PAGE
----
A blue plaque will be unveiled this month at the former home of a Dambuster pilot Bill Townsend.
The unveiling of the blue plaque will be held at the home in Hardwick Avenue, Chepstow, after it was recently revealed Mr Townsend lived and grew up in the town.
Plans to hold a ceremony, first put forward by the Royal British Legion to mark the 75th anniversary of the raid, were supported by town councillors at a full meeting on March 28th.
Flight Sgt Bill Townsend from Chepstow won the Conspicuous Gallantry Medal and Distinguished Flying Medal for his wartime exploits with the RAF’s 617 Squadron.
The former Monmouth School pupil, later promoted to Flight Lieutenant, led the final wave of Lancaster bombers on the dams on May 17, 1943, and the unveiling of the commemorative plaque outside his home in Hardwick Avenue will take place exactly 75 years to the day on Thursday, May 17.
It has been designed, made and donated by Ned Heywood MBE and the public ceremony, starting around 6pm, will include a fly-over from a Lancaster to mark the occasion.
A community band will perform and a screening of the Dambusters film will be shown at the Drill Hall during the week.
The event will be open to the public and will also include a VIP list.
Fellow Old Monmothian Bob Blake, 90, who grew up in Coleford, said: “Bill was a tremendous character, a good rugby player and a very nice man. He was several years senior to me, but we became contemporaries at Oxford.”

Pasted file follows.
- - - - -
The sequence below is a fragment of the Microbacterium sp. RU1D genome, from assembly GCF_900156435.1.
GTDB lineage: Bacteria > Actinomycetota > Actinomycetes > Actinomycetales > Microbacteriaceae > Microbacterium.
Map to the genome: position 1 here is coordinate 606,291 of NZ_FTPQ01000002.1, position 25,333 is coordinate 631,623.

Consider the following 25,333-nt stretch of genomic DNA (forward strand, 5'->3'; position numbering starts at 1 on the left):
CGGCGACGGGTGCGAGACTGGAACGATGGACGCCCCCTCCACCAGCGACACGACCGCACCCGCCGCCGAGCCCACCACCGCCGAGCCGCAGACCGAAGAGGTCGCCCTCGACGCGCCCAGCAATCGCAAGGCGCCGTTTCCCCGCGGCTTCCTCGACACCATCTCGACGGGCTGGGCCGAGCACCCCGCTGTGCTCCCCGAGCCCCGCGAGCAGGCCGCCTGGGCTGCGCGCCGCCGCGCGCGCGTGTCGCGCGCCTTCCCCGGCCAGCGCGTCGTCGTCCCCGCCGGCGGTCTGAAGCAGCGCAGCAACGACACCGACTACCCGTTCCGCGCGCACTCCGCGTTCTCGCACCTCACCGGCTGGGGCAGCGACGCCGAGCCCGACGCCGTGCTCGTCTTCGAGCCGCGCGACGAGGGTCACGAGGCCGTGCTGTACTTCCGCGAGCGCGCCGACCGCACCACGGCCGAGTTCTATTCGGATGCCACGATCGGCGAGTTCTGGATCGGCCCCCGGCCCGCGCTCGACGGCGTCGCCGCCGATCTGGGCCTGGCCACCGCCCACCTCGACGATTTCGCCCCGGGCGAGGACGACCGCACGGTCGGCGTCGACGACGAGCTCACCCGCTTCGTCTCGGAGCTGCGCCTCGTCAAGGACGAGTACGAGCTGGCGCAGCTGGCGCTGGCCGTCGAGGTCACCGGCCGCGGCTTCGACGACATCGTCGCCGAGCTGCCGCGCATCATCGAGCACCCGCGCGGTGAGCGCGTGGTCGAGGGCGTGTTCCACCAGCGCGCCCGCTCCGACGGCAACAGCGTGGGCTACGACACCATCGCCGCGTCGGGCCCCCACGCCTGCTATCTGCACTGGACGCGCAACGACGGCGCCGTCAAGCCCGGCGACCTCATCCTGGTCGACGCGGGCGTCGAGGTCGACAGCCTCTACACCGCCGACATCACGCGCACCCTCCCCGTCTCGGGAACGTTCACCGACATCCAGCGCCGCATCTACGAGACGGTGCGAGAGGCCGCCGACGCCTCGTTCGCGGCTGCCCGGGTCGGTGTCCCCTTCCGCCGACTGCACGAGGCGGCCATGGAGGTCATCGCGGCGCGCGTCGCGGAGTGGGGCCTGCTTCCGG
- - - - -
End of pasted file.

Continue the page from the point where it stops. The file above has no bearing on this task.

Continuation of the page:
Mr Townsend, who died in 1991, was a pupil at the school from 1932 to 1940 and returned to talk to the school’s Air Training Corps about the Ruhr Dam raid.
Mr Blake later introduced a cup in his name – the F/Sgt William C Townsend CGM DFM (OM) Trophy – presented annually to the school’s best RAF cadet.
Monmouth School for Boys headmaster Dr Andrew Daniel, said: “We are tremendously proud of Mr Townsend’s involvement with the 617 Squadron in the Dambusters raid.
“We present a Combined Cadet Force award each year in tribute to Mr Townsend and we are very proud of the school’s strong military connections.”
Do you have a WW2 pilot in the family, or have you ever wondered if any of your ancestors were in the Forces during the war? If so, find out more by visiting Forces War Records, a site that specialises in transcribing war records into digital data that can be easily searched.